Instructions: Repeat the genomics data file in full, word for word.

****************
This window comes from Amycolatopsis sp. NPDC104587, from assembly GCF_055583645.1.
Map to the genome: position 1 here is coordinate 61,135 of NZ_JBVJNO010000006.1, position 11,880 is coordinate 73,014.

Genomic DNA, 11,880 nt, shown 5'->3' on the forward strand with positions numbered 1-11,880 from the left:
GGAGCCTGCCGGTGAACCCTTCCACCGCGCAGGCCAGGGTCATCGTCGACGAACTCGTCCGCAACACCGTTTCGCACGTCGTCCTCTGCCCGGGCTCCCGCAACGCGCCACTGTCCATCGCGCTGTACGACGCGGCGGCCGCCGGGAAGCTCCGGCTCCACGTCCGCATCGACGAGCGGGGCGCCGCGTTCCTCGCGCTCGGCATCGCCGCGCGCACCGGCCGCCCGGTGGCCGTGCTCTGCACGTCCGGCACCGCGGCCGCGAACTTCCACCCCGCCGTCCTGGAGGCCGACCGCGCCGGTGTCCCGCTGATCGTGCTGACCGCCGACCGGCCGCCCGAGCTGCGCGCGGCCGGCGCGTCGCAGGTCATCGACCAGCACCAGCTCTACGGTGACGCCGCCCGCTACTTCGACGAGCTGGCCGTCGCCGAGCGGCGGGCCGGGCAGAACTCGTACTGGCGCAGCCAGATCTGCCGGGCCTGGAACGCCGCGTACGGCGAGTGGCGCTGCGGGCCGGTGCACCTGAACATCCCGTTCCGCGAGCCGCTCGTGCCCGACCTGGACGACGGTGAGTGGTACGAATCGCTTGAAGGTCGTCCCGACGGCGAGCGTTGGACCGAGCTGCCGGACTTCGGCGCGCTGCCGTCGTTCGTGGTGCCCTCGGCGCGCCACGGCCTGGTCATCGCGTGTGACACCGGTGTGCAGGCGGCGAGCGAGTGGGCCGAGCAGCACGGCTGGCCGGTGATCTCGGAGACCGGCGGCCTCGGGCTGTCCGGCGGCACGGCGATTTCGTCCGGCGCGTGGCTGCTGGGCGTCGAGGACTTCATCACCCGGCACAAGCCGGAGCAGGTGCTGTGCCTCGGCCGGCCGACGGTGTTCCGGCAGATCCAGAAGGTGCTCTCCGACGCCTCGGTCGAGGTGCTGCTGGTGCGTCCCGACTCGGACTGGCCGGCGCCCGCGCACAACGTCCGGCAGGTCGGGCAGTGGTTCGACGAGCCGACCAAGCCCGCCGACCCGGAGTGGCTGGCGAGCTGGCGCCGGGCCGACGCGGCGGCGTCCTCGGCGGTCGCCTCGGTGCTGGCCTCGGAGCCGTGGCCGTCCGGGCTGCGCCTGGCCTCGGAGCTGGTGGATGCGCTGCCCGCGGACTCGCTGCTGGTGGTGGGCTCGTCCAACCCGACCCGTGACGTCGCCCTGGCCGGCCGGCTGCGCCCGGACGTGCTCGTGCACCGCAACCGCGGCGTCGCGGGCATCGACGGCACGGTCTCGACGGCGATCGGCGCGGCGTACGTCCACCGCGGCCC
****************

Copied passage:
This window comes from Amycolatopsis sp. NPDC104587, from assembly GCF_055583645.1.
Map to the genome: position 1 here is coordinate 61,135 of NZ_JBVJNO010000006.1, position 11,880 is coordinate 73,014.

Genomic DNA, 11,880 nt, shown 5'->3' on the forward strand with positions numbered 1-11,880 from the left:
GGAGCCTGCCGGTGAACCCTTCCACCGCGCAGGCCAGGGTCATCGTCGACGAACTCGTCCGCAACACCGTTTCGCACGTCGTCCTCTGCCCGGGCTCCCGCAACGCGCCACTGTCCATCGCGCTGTACGACGCGGCGGCCGCCGGGAAGCTCCGGCTCCACGTCCGCATCGACGAGCGGGGCGCCGCGTTCCTCGCGCTCGGCATCGCCGCGCGCACCGGCCGCCCGGTGGCCGTGCTCTGCACGTCCGGCACCGCGGCCGCGAACTTCCACCCCGCCGTCCTGGAGGCCGACCGCGCCGGTGTCCCGCTGATCGTGCTGACCGCCGACCGGCCGCCCGAGCTGCGCGCGGCCGGCGCGTCGCAGGTCATCGACCAGCACCAGCTCTACGGTGACGCCGCCCGCTACTTCGACGAGCTGGCCGTCGCCGAGCGGCGGGCCGGGCAGAACTCGTACTGGCGCAGCCAGATCTGCCGGGCCTGGAACGCCGCGTACGGCGAGTGGCGCTGCGGGCCGGTGCACCTGAACATCCCGTTCCGCGAGCCGCTCGTGCCCGACCTGGACGACGGTGAGTGGTACGAATCGCTTGAAGGTCGTCCCGACGGCGAGCGTTGGACCGAGCTGCCGGACTTCGGCGCGCTGCCGTCGTTCGTGGTGCCCTCGGCGCGCCACGGCCTGGTCATCGCGTGTGACACCGGTGTGCAGGCGGCGAGCGAGTGGGCCGAGCAGCACGGCTGGCCGGTGATCTCGGAGACCGGCGGCCTCGGGCTGTCCGGCGGCACGGCGATTTCGTCCGGCGCGTGGCTGCTGGGCGTCGAGGACTTCATCACCCGGCACAAGCCGGAGCAGGTGCTGTGCCTCGGCCGGCCGACGGTGTTCCGGCAGATCCAGAAGGTGCTCTCCGACGCCTCGGTCGAGGTGCTGCTGGTGCGTCCCGACTCGGACTGGCCGGCGCCCGCGCACAACGTCCGGCAGGTCGGGCAGTGGTTCGACGAGCCGACCAAGCCCGCCGACCCGGAGTGGCTGGCGAGCTGGCGCCGGGCCGACGCGGCGGCGTCCTCGGCGGTCGCCTCGGTGCTGGCCTCGGAGCCGTGGCCGTCCGGGCTGCGCCTGGCCTCGGAGCTGGTGGATGCGCTGCCCGCGGACTCGCTGCTGGTGGTGGGCTCGTCCAACCCGACCCGTGACGTCGCCCTGGCCGGCCGGCTGCGCCCGGACGTGCTCGTGCACCGCAACCGCGGCGTCGCGGGCATCGACGGCACGGTCTCGACGGCGATCGGCGCGGCGTACGTCCACCGCGGCCC